A MediaSense cluster may contain
up to five servers, each capable of recording up to a specific
number of simultaneous calls. The method differs slightly for
Unified Communications Manager and CUBE calls.
Conceptually, there are two phases
involved. First, the call controller (Unified Communications Manager or CUBE) selects a
MediaSense server (the pilot server) to send the
initial invitation to. Second, the pilot server redirects the
invitation to another server (the home
server) to handle the call. Since any server may function as the
pilot server for any call, the first phase is designed to prevent
any single point of failure for the initial invitation.
phase allows MediaSense servers to balance the load among
themselves without any active support from the call controller. The
algorithm is aware of the state of all recording servers
within the cluster and does not direct recordings to failed
servers or servers with critically low disk space or other
impacted conditions. It also ensures that the two media streams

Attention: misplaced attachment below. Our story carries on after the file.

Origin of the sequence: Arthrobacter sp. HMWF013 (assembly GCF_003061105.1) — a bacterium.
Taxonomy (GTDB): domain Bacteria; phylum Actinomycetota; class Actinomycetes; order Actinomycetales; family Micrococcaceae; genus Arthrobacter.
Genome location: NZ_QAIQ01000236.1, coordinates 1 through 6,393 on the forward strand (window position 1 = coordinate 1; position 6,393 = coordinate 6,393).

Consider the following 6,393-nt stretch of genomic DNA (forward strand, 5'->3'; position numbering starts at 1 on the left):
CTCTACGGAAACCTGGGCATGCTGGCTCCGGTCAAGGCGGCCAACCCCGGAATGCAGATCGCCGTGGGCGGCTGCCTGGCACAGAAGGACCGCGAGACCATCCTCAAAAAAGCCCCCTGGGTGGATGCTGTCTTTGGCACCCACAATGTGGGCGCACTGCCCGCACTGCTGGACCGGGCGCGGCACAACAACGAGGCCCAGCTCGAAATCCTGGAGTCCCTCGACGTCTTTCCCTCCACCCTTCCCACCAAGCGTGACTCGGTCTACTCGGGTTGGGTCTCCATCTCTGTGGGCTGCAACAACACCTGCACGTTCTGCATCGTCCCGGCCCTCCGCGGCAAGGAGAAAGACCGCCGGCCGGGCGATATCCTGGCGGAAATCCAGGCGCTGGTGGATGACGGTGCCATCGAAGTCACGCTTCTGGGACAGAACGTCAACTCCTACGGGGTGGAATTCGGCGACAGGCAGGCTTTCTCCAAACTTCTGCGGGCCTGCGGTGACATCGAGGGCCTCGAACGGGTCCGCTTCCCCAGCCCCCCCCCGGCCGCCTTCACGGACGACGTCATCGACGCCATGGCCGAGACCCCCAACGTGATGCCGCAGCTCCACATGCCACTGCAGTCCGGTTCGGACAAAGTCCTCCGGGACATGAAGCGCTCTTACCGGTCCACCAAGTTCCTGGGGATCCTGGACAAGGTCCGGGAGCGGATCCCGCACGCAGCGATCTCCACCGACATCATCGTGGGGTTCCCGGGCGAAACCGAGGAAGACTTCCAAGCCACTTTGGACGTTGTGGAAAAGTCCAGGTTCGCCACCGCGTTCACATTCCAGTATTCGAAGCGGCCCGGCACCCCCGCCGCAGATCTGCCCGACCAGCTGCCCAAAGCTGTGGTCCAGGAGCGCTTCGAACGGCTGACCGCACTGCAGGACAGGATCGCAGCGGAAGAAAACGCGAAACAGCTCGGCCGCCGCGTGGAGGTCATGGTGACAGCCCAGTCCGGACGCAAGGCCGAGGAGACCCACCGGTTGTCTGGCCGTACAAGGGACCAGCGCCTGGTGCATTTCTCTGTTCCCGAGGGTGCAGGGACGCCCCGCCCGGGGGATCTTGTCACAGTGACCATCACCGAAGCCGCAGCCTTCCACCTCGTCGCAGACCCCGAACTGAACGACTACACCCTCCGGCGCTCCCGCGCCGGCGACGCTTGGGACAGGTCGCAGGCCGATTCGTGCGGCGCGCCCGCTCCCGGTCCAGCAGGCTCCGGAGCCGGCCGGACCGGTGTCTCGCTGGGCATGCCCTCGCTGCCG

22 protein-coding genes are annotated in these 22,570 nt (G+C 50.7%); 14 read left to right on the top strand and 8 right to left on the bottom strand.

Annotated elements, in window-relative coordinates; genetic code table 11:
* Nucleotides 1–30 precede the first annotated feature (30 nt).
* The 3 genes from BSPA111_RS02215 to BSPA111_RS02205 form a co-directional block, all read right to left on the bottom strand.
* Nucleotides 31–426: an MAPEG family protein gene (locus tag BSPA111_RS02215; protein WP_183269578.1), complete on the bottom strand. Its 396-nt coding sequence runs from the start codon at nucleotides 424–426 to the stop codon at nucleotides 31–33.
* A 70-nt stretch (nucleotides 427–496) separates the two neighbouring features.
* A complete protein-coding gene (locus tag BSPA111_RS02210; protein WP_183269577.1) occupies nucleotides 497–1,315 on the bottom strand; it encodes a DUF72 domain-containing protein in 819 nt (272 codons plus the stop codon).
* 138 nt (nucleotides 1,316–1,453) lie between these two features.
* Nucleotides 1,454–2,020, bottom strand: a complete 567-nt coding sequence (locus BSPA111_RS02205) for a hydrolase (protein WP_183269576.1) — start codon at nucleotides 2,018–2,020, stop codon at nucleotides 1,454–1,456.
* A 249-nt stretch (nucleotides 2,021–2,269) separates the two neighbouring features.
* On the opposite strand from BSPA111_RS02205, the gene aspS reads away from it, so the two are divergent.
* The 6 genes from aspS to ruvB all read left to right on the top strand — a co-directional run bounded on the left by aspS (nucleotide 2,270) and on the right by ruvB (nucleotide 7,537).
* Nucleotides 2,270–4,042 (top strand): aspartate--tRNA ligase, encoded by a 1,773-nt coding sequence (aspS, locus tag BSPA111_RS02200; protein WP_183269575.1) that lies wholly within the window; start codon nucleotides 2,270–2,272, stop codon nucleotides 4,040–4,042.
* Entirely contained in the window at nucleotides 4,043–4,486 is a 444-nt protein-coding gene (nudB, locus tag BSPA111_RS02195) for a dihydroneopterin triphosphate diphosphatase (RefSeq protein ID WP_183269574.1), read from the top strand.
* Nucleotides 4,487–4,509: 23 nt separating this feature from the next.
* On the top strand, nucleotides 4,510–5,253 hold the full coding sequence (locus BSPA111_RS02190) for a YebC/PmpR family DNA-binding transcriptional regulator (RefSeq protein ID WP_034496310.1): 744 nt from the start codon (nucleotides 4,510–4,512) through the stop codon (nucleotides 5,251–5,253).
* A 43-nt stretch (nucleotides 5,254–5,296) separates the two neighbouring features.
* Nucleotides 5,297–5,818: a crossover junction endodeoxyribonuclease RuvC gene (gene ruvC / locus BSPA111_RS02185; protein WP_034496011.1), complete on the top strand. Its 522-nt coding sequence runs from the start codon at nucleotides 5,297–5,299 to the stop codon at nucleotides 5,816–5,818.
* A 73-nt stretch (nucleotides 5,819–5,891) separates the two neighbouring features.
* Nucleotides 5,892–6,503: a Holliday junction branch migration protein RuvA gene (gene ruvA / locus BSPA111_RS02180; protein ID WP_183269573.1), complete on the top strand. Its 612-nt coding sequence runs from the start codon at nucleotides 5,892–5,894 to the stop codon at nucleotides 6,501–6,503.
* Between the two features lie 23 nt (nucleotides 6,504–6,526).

associated with a given call are recorded on the same server.
Unified Communications Manager is configured so that it sends invitations
to each server in succession, in round-robin fashion. This ensures
equal distribution of initial SIP invitation preference to all recording servers and avoids situations where one
server receives the bulk of the invitations. As CUBE does not support a
round-robin distribution, instead it is configured to always
deliver invitations to one particular MediaSense server, with
a second and perhaps a third server configured as lower preference
alternatives. If possible, it is best to target an expansion server
rather than a primary or secondary server for the pilot role
because expansion servers are typically doing less work at any
If any recording server is down or its network is disconnected,
it cannot respond to the call controller's SIP invitation. The usual
SIP processing for both Unified Communications Manager and CUBE in this case is to